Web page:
Meritocracy tends to confuse a very practical sense of merit with a more abstract and moral one. An individual may deserve a high-paying job or admission to a selective college because they are productive or qualified. However, in a moral sense, individuals do not merit the skills and abilities they are born with, nor do they merit the environments they were born into that allowed them to develop those skills.
Economists like to think of much of their work as a scientific description of the world, free of moral or ethical content. The people who write and think about ethics and economics are engaged in normative economics, while those who describe the world as it is practice positive economics.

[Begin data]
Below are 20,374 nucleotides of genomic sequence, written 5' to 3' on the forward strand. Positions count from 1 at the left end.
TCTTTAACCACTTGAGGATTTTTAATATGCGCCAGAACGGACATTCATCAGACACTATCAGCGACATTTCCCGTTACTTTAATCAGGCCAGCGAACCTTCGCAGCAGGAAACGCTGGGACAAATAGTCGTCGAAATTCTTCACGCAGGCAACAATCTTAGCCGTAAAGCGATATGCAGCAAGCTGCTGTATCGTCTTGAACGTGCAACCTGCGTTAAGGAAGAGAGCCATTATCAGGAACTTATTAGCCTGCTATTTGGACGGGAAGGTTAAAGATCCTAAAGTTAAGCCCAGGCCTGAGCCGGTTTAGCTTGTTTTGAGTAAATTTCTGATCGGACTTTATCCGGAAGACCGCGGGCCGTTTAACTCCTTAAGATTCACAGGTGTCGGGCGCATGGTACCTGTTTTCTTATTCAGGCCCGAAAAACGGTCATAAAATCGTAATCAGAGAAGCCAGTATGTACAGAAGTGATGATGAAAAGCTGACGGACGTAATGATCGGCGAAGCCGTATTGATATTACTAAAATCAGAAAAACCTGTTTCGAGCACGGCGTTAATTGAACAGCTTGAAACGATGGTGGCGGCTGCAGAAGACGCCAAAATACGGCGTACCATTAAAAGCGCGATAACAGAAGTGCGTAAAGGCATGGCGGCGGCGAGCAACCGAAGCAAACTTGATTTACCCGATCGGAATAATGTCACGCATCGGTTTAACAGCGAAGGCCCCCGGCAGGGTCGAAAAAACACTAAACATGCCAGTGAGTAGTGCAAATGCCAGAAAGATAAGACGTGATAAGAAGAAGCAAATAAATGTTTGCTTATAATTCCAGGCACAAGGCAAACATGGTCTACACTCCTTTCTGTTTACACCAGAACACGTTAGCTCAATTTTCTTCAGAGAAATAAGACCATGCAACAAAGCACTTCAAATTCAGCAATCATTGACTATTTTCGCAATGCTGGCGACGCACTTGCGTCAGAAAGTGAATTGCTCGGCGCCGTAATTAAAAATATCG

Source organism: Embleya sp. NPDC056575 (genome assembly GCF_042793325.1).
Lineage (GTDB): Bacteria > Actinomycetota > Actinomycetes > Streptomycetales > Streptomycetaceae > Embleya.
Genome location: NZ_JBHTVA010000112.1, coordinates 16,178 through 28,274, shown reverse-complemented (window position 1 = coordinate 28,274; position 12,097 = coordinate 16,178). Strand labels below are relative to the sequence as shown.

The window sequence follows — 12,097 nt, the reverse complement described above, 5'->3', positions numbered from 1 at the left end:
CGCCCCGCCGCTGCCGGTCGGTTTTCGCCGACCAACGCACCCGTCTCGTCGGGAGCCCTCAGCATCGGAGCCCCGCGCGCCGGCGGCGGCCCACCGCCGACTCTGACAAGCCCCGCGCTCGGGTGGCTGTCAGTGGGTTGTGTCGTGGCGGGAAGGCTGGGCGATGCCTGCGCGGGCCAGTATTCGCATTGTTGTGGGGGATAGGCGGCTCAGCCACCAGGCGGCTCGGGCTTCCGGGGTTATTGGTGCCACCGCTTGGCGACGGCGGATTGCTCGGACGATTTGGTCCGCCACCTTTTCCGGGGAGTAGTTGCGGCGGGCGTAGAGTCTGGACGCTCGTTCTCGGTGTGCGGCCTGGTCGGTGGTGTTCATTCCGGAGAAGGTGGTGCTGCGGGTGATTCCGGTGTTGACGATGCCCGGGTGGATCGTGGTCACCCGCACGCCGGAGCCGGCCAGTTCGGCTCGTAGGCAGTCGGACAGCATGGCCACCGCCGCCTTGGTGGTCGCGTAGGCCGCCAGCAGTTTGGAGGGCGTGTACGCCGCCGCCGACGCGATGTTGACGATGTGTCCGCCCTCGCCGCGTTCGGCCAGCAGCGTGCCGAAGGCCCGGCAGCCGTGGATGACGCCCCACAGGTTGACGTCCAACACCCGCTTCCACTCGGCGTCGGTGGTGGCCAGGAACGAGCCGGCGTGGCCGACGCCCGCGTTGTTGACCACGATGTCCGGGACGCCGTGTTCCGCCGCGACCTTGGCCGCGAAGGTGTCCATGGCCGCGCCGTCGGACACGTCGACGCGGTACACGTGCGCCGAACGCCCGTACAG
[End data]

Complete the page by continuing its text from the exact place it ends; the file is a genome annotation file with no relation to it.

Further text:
Making the case that economists should actually read Adam Smith
In Adam Smith’s classic book “The Wealth of Nations” he argues that the production of a country can be divided into three parts: the rent of land; the wages of labour; and the profits of stock.
Market norms differ from social norms and our society has been moving in the direction of embracing market norms even in non-market arenas.
One of the reasons people may perceive themselves as being worse off even though average GDP is increasing is because they are indeed worse off.